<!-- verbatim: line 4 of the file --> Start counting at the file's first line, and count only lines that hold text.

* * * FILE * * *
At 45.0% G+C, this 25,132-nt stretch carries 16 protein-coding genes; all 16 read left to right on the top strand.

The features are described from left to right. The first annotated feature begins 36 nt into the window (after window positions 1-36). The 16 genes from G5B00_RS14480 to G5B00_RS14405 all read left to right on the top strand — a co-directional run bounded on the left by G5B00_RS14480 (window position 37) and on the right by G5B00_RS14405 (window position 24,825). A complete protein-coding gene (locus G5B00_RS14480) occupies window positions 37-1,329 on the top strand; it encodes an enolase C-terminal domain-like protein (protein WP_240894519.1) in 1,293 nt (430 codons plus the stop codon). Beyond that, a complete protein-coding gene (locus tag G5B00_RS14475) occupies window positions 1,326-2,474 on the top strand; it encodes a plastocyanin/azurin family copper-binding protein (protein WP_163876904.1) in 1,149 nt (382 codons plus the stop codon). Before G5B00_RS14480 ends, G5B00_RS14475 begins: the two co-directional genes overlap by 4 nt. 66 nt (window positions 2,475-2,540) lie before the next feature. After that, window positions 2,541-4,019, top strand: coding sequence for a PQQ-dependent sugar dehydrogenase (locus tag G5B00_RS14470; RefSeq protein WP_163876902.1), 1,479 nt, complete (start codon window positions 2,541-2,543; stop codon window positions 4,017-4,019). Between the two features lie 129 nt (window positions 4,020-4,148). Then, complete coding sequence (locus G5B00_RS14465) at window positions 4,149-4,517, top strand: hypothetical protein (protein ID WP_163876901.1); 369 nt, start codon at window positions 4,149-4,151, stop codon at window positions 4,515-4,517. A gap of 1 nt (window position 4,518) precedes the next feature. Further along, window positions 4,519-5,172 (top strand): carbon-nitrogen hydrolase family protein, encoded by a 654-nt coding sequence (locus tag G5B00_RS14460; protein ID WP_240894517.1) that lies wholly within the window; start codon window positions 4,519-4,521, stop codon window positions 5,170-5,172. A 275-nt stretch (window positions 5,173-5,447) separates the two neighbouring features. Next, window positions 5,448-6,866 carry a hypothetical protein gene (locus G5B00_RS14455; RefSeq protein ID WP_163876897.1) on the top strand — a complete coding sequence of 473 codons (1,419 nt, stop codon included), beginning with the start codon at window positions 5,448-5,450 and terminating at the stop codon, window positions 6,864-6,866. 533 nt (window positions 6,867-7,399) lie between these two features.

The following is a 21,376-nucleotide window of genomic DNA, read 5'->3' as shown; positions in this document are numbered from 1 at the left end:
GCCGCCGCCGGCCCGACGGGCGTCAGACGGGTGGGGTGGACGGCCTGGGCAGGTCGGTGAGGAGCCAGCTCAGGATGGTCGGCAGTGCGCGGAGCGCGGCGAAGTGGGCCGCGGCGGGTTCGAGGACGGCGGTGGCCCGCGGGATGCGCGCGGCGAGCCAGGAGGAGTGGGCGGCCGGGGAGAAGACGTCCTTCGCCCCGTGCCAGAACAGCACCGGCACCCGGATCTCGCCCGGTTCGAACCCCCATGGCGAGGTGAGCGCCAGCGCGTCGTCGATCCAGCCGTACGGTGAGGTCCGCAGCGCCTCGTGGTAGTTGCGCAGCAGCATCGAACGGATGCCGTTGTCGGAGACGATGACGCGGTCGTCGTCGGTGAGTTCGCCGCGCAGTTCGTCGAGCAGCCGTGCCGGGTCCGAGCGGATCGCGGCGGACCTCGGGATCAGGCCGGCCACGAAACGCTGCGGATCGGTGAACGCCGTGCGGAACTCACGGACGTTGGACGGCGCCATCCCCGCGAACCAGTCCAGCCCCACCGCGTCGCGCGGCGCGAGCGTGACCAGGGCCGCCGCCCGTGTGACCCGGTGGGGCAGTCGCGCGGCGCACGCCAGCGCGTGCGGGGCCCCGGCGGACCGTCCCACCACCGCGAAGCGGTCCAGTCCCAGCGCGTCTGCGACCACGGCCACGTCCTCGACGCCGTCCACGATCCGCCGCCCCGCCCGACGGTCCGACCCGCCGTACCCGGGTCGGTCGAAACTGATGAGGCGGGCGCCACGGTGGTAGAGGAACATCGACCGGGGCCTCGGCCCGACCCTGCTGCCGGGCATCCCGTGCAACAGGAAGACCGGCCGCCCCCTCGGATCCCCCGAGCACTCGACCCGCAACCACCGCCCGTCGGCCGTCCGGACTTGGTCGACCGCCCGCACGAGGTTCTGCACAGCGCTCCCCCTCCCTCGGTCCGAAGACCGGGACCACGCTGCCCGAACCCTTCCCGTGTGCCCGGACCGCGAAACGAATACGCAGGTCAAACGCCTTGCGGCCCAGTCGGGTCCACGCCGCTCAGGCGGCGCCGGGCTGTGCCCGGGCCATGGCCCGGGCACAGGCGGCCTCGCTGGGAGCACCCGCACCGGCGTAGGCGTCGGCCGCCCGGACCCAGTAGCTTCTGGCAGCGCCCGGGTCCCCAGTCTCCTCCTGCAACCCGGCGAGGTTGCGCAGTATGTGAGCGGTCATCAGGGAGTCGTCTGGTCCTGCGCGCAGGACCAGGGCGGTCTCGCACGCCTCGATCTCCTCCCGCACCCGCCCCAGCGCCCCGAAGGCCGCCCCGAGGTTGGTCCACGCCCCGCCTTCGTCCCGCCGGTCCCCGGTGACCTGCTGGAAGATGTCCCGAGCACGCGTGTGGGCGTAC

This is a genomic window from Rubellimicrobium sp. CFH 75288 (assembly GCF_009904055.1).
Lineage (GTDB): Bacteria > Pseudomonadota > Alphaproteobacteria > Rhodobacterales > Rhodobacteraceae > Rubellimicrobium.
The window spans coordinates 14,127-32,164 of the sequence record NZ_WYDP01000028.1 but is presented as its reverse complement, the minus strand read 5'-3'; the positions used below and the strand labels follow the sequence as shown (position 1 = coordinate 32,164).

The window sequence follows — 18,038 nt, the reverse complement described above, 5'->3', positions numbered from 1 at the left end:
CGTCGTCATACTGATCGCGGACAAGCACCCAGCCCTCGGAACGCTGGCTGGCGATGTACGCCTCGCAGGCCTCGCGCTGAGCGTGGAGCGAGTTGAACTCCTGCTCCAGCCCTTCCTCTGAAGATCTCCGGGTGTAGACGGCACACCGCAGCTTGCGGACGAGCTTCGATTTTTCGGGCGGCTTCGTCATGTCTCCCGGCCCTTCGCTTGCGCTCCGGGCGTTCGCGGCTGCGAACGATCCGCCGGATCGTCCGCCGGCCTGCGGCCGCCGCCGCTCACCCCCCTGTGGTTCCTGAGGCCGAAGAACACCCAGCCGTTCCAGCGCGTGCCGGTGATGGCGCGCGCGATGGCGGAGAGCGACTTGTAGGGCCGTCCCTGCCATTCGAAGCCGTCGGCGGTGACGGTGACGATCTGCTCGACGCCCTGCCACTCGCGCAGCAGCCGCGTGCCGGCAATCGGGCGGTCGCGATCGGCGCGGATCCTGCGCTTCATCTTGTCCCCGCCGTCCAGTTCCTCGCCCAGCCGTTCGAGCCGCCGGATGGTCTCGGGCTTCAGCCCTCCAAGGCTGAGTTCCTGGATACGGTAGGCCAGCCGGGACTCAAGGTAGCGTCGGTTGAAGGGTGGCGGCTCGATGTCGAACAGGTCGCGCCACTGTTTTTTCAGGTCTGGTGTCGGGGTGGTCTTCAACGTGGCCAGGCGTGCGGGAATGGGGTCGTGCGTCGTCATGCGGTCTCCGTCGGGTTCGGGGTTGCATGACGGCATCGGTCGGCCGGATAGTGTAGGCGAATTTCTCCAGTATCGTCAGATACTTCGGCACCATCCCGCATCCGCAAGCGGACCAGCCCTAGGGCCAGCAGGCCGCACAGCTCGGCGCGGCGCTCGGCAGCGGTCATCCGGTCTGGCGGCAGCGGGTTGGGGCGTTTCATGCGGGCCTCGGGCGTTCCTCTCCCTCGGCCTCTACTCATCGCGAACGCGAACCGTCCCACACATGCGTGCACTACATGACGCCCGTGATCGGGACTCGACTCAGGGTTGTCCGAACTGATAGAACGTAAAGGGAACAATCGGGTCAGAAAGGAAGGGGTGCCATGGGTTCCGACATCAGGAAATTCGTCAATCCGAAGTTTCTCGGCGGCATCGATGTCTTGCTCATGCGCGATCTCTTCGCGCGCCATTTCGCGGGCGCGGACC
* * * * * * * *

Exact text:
GCCGCCGCCGGCCCGACGGGCGTCAGACGGGTGGGGTGGACGGCCTGGGCAGGTCGGTGAGGAGCCAGCTCAGGATGGTCGGCAGTGCGCGGAGCGCGGCGAAGTGGGCCGCGGCGGGTTCGAGGACGGCGGTGGCCCGCGGGATGCGCGCGGCGAGCCAGGAGGAGTGGGCGGCCGGGGAGAAGACGTCCTTCGCCCCGTGCCAGAACAGCACCGGCACCCGGATCTCGCCCGGTTCGAACCCCCATGGCGAGGTGAGCGCCAGCGCGTCGTCGATCCAGCCGTACGGTGAGGTCCGCAGCGCCTCGTGGTAGTTGCGCAGCAGCATCGAACGGATGCCGTTGTCGGAGACGATGACGCGGTCGTCGTCGGTGAGTTCGCCGCGCAGTTCGTCGAGCAGCCGTGCCGGGTCCGAGCGGATCGCGGCGGACCTCGGGATCAGGCCGGCCACGAAACGCTGCGGATCGGTGAACGCCGTGCGGAACTCACGGACGTTGGACGGCGCCATCCCCGCGAACCAGTCCAGCCCCACCGCGTCGCGCGGCGCGAGCGTGACCAGGGCCGCCGCCCGTGTGACCCGGTGGGGCAGTCGCGCGGCGCACGCCAGCGCGTGCGGGGCCCCGGCGGACCGTCCCACCACCGCGAAGCGGTCCAGTCCCAGCGCGTCTGCGACCACGGCCACGTCCTCGACGCCGTCCACGATCCGCCGCCCCGCCCGACGGTCCGACCCGCCGTACCCGGGTCGGTCGAAACTGATGAGGCGGGCGCCACGGTGGTAGAGGAACATCGACCGGGGCCTCGGCCCGACCCTGCTGCCGGGCATCCCGTGCAACAGGAAGACCGGCCGCCCCCTCGGATCCCCCGAGCACTCGACCCGCAACCACCGCCCGTCGGCCGTCCGGACTTGGTCGACCGCCCGCACGAGGTTCTGCACAGCGCTCCCCCTCCCTCGGTCCGAAGACCGGGACCACGCTGCCCGAACCCTTCCCGTGTGCCCGGACCGCGAAACGAATACGCAGGTCAAACGCCTTGCGGCCCAGTCGGGTCCACGCCGCTCAGGCGGCGCCGGGCTGTGCCCGGGCCATGGCCCGGGCACAGGCGGCCTCGCTGGGAGCACCCGCACCGGCGTAGGCGTCGGCCGCCCGGACCCAGTAGCTTCTGGCAGCGCCCGGGTCCCCAGTCTCCTCCTGCAACCCGGCGAGGTTGCGCAGTATGTGAGCGGTCATCAGGGAGTCGTCTGGTCCTGCGCGCAGGACCAGGGCGGTCTCGCACGCCTCGATCTCCTCCCGCACCCGCCCCAGCGCCCCGAAGGCCGCCCCGAGGTTGGTCCACGCCCCGCCTTCGTCCCGCCGGTCCCCGGTGACCTGCTGGAAGATGTCCCGAGCACGCGTGTGGGCGTAC